As your company grows, it may outgrow its original brand. Or maybe you’ve decided that it’s time for a change. Whatever the reason, rebranding can be a daunting task. But with careful planning and execution, you can make the process as smooth as possible for your employees and customers. Here are seven stages of rebranding to help get you started.
Audit of the current situation
You must look at different factors to figure out when your company needs to make a change. You should research how people feel about your brand and also what the needs of potential customers are. You should also look at business indicators like sales volume to see if there are any changes.
Evaluating a company’s positioning is important. It includes looking at what values the company sends out, the brand’s character, and the emotional and rational advantages it has. You should also look at visual and communication styles to see how users perceive them. From there, you can form hypotheses on how to change the situation.
They study trends, competitors, and consumers to find new areas to sell products, reveal insights, and confirm hypotheses.
Development of tactics
To rebrand a company, you need to figure out where it is now and where you want it to be. You also need to set goals for the rebranding process and decide how you will measure whether it was successful or not.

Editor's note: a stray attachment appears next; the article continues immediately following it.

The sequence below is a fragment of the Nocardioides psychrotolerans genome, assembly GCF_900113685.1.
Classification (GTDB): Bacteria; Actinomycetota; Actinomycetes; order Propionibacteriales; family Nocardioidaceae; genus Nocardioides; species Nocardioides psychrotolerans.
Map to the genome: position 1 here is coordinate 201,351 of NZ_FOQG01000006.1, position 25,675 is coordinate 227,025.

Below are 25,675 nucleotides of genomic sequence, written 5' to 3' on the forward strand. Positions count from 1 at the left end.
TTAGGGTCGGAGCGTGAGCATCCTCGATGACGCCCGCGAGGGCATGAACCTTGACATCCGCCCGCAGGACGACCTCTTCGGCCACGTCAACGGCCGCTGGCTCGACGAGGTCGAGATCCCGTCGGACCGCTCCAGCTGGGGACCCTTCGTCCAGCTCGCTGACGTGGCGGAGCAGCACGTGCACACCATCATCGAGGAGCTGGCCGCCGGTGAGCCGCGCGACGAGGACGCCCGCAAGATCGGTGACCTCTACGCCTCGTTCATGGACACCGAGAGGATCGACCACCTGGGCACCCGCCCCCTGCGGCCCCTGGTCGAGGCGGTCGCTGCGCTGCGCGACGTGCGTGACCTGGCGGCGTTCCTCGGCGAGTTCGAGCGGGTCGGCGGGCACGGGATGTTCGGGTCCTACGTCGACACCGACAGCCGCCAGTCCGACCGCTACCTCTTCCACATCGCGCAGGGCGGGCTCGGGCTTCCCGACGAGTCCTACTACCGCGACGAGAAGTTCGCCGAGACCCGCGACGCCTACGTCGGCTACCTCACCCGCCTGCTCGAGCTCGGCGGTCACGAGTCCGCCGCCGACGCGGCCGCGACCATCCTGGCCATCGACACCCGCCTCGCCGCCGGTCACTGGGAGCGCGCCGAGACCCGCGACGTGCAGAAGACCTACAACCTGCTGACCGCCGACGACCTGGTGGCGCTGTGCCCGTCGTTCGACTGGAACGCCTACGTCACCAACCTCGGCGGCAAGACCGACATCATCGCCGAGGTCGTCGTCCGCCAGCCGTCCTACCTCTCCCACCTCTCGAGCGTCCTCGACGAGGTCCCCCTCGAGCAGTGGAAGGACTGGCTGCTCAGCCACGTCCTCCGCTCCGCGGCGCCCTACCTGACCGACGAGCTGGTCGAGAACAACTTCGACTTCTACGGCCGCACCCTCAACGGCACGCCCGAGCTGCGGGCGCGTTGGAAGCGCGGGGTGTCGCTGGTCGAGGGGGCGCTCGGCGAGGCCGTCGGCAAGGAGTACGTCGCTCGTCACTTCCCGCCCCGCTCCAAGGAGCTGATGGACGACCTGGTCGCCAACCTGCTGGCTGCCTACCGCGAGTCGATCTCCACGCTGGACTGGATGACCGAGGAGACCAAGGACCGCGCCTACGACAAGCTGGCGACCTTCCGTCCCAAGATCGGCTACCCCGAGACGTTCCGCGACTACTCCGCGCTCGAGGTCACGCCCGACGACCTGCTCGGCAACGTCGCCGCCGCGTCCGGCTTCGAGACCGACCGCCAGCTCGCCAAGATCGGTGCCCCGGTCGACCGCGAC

Rebranding is a process where a company decides its values and mission. They also figure out their position and how they want to communicate with people. They then create a visual style and typeface for themselves. As a result, the rebranded company can be very different from its old company.
Implementation of changes
The company is introducing a new logo in its advertising, sending out press releases to the media, and releasing updated packaging.
They track how well the new brand is doing. They look at sales, brand awareness, the audience’s loyalty, and others. It is done regularly for a few months. You should not look at the results a week or two after the changes – this will give you a false impression of how well it works.